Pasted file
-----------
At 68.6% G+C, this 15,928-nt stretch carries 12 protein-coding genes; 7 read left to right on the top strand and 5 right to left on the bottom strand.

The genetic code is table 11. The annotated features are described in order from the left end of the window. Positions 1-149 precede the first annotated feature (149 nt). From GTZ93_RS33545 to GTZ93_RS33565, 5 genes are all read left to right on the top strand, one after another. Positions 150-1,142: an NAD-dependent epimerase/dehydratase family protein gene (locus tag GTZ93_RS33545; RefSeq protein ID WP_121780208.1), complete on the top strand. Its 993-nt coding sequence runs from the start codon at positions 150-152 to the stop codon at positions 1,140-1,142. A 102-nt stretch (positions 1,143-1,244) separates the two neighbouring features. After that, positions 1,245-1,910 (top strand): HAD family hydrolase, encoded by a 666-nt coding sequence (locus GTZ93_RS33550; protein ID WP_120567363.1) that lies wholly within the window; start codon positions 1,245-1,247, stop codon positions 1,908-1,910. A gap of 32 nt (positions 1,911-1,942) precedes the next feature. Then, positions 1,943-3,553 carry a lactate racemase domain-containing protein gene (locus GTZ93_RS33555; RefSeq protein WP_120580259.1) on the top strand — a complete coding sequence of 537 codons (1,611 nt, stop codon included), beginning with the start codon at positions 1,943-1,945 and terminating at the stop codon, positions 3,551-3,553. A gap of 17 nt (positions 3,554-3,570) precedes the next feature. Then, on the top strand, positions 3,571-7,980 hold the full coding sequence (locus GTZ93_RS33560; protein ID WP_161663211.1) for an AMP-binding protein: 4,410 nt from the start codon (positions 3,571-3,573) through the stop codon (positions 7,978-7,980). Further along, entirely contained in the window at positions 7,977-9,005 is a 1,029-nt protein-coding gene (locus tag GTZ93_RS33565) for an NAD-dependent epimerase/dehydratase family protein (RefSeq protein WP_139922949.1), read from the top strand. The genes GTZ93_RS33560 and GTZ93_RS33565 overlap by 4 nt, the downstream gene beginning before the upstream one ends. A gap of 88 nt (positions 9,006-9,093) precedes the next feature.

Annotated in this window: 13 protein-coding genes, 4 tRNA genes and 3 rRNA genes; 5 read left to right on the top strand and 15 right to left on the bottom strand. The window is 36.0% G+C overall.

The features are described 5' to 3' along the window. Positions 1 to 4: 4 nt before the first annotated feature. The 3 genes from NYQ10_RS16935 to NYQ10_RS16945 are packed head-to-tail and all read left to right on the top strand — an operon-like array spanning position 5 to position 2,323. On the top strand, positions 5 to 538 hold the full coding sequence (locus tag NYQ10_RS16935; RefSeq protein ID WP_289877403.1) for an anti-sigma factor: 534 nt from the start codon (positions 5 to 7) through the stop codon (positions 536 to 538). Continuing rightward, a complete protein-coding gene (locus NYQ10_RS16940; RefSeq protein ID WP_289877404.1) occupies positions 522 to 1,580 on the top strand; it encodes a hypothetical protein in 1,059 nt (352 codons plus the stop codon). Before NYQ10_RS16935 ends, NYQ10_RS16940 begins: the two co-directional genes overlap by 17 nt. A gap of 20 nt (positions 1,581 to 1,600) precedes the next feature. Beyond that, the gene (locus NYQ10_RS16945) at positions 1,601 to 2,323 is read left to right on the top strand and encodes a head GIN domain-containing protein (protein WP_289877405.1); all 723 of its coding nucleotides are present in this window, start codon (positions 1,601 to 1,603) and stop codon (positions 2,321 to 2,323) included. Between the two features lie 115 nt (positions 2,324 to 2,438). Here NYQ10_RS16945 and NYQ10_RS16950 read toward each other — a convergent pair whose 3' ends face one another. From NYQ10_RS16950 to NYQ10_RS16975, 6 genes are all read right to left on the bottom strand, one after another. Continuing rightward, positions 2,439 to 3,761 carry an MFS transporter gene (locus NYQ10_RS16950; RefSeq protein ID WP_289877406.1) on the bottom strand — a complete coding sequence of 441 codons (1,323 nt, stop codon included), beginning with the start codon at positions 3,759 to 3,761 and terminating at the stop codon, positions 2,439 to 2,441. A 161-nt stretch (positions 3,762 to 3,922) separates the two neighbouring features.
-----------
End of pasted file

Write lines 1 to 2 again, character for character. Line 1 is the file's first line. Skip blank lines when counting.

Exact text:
At 68.6% G+C, this 15,928-nt stretch carries 12 protein-coding genes; 7 read left to right on the top strand and 5 right to left on the bottom strand.

The genetic code is table 11. The annotated features are described in order from the left end of the window. Positions 1-149 precede the first annotated feature (149 nt). From GTZ93_RS33545 to GTZ93_RS33565, 5 genes are all read left to right on the top strand, one after another. Positions 150-1,142: an NAD-dependent epimerase/dehydratase family protein gene (locus tag GTZ93_RS33545; RefSeq protein ID WP_121780208.1), complete on the top strand. Its 993-nt coding sequence runs from the start codon at positions 150-152 to the stop codon at positions 1,140-1,142. A 102-nt stretch (positions 1,143-1,244) separates the two neighbouring features. After that, positions 1,245-1,910 (top strand): HAD family hydrolase, encoded by a 666-nt coding sequence (locus GTZ93_RS33550; protein ID WP_120567363.1) that lies wholly within the window; start codon positions 1,245-1,247, stop codon positions 1,908-1,910. A gap of 32 nt (positions 1,911-1,942) precedes the next feature. Then, positions 1,943-3,553 carry a lactate racemase domain-containing protein gene (locus GTZ93_RS33555; RefSeq protein WP_120580259.1) on the top strand — a complete coding sequence of 537 codons (1,611 nt, stop codon included), beginning with the start codon at positions 1,943-1,945 and terminating at the stop codon, positions 3,551-3,553. A gap of 17 nt (positions 3,554-3,570) precedes the next feature. Then, on the top strand, positions 3,571-7,980 hold the full coding sequence (locus GTZ93_RS33560; protein ID WP_161663211.1) for an AMP-binding protein: 4,410 nt from the start codon (positions 3,571-3,573) through the stop codon (positions 7,978-7,980). Further along, entirely contained in the window at positions 7,977-9,005 is a 1,029-nt protein-coding gene (locus tag GTZ93_RS33565) for an NAD-dependent epimerase/dehydratase family protein (RefSeq protein WP_139922949.1), read from the top strand. The genes GTZ93_RS33560 and GTZ93_RS33565 overlap by 4 nt, the downstream gene beginning before the upstream one ends. A gap of 88 nt (positions 9,006-9,093) precedes the next feature.